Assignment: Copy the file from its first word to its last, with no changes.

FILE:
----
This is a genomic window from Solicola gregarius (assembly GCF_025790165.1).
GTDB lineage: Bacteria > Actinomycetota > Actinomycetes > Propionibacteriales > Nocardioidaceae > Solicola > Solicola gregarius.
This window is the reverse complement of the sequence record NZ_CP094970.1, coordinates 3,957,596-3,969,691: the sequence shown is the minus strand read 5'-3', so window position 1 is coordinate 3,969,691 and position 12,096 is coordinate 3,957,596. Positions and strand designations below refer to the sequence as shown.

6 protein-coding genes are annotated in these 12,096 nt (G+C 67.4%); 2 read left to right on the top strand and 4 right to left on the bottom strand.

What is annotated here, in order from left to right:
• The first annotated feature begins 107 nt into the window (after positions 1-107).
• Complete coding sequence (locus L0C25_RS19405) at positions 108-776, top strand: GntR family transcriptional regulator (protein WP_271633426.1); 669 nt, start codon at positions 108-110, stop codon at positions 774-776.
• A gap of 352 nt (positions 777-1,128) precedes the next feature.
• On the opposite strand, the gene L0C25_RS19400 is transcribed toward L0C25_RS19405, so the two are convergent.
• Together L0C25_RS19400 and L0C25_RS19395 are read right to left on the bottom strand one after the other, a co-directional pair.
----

This is a genomic window from Solicola gregarius (assembly GCF_025790165.1).
GTDB lineage: Bacteria > Actinomycetota > Actinomycetes > Propionibacteriales > Nocardioidaceae > Solicola > Solicola gregarius.
This window is the reverse complement of the sequence record NZ_CP094970.1, coordinates 3,957,596-3,969,691: the sequence shown is the minus strand read 5'-3', so window position 1 is coordinate 3,969,691 and position 12,096 is coordinate 3,957,596. Positions and strand designations below refer to the sequence as shown.

6 protein-coding genes are annotated in these 12,096 nt (G+C 67.4%); 2 read left to right on the top strand and 4 right to left on the bottom strand.

What is annotated here, in order from left to right:
• The first annotated feature begins 107 nt into the window (after positions 1-107).
• Complete coding sequence (locus L0C25_RS19405) at positions 108-776, top strand: GntR family transcriptional regulator (protein WP_271633426.1); 669 nt, start codon at positions 108-110, stop codon at positions 774-776.
• A gap of 352 nt (positions 777-1,128) precedes the next feature.
• On the opposite strand, the gene L0C25_RS19400 is transcribed toward L0C25_RS19405, so the two are convergent.
• Together L0C25_RS19400 and L0C25_RS19395 are read right to left on the bottom strand one after the other, a co-directional pair.